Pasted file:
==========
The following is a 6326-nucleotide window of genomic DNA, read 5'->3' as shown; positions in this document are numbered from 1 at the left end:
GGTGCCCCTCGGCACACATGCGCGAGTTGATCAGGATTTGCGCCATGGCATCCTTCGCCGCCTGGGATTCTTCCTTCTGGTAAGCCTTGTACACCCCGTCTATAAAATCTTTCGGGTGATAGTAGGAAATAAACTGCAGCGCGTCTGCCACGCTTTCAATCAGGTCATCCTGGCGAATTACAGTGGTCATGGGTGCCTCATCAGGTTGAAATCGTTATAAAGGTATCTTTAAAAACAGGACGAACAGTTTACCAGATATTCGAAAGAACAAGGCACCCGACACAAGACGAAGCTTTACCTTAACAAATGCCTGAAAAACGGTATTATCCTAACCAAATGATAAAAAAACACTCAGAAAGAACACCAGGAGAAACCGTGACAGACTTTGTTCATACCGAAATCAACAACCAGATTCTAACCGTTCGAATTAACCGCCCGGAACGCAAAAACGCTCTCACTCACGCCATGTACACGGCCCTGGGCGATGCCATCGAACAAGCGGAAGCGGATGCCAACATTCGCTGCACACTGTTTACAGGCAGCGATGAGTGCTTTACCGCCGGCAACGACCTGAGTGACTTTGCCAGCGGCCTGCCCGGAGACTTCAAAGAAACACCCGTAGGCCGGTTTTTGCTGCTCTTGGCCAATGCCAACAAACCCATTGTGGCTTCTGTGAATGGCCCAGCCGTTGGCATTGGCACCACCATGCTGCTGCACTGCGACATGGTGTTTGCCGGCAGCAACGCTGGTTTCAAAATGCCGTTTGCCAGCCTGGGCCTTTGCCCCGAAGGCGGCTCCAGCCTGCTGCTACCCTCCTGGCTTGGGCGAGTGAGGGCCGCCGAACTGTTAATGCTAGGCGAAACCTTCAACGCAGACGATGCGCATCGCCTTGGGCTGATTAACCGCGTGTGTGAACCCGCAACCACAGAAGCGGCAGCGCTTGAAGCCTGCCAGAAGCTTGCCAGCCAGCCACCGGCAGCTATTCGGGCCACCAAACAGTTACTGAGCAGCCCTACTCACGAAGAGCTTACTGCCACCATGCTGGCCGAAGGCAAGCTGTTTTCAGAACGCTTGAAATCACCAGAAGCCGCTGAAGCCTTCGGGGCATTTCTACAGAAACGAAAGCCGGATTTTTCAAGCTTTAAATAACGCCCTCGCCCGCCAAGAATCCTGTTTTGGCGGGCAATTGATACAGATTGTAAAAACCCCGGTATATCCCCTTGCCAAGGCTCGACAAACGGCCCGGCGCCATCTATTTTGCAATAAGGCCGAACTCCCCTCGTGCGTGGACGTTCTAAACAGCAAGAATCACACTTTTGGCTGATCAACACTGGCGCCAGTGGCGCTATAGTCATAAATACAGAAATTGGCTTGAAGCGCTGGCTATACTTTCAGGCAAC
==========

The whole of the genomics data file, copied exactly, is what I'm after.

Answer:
The following is a 6326-nucleotide window of genomic DNA, read 5'->3' as shown; positions in this document are numbered from 1 at the left end:
GGTGCCCCTCGGCACACATGCGCGAGTTGATCAGGATTTGCGCCATGGCATCCTTCGCCGCCTGGGATTCTTCCTTCTGGTAAGCCTTGTACACCCCGTCTATAAAATCTTTCGGGTGATAGTAGGAAATAAACTGCAGCGCGTCTGCCACGCTTTCAATCAGGTCATCCTGGCGAATTACAGTGGTCATGGGTGCCTCATCAGGTTGAAATCGTTATAAAGGTATCTTTAAAAACAGGACGAACAGTTTACCAGATATTCGAAAGAACAAGGCACCCGACACAAGACGAAGCTTTACCTTAACAAATGCCTGAAAAACGGTATTATCCTAACCAAATGATAAAAAAACACTCAGAAAGAACACCAGGAGAAACCGTGACAGACTTTGTTCATACCGAAATCAACAACCAGATTCTAACCGTTCGAATTAACCGCCCGGAACGCAAAAACGCTCTCACTCACGCCATGTACACGGCCCTGGGCGATGCCATCGAACAAGCGGAAGCGGATGCCAACATTCGCTGCACACTGTTTACAGGCAGCGATGAGTGCTTTACCGCCGGCAACGACCTGAGTGACTTTGCCAGCGGCCTGCCCGGAGACTTCAAAGAAACACCCGTAGGCCGGTTTTTGCTGCTCTTGGCCAATGCCAACAAACCCATTGTGGCTTCTGTGAATGGCCCAGCCGTTGGCATTGGCACCACCATGCTGCTGCACTGCGACATGGTGTTTGCCGGCAGCAACGCTGGTTTCAAAATGCCGTTTGCCAGCCTGGGCCTTTGCCCCGAAGGCGGCTCCAGCCTGCTGCTACCCTCCTGGCTTGGGCGAGTGAGGGCCGCCGAACTGTTAATGCTAGGCGAAACCTTCAACGCAGACGATGCGCATCGCCTTGGGCTGATTAACCGCGTGTGTGAACCCGCAACCACAGAAGCGGCAGCGCTTGAAGCCTGCCAGAAGCTTGCCAGCCAGCCACCGGCAGCTATTCGGGCCACCAAACAGTTACTGAGCAGCCCTACTCACGAAGAGCTTACTGCCACCATGCTGGCCGAAGGCAAGCTGTTTTCAGAACGCTTGAAATCACCAGAAGCCGCTGAAGCCTTCGGGGCATTTCTACAGAAACGAAAGCCGGATTTTTCAAGCTTTAAATAACGCCCTCGCCCGCCAAGAATCCTGTTTTGGCGGGCAATTGATACAGATTGTAAAAACCCCGGTATATCCCCTTGCCAAGGCTCGACAAACGGCCCGGCGCCATCTATTTTGCAATAAGGCCGAACTCCCCTCGTGCGTGGACGTTCTAAACAGCAAGAATCACACTTTTGGCTGATCAACACTGGCGCCAGTGGCGCTATAGTCATAAATACAGAAATTGGCTTGAAGCGCTGGCTATACTTTCAGGCAAC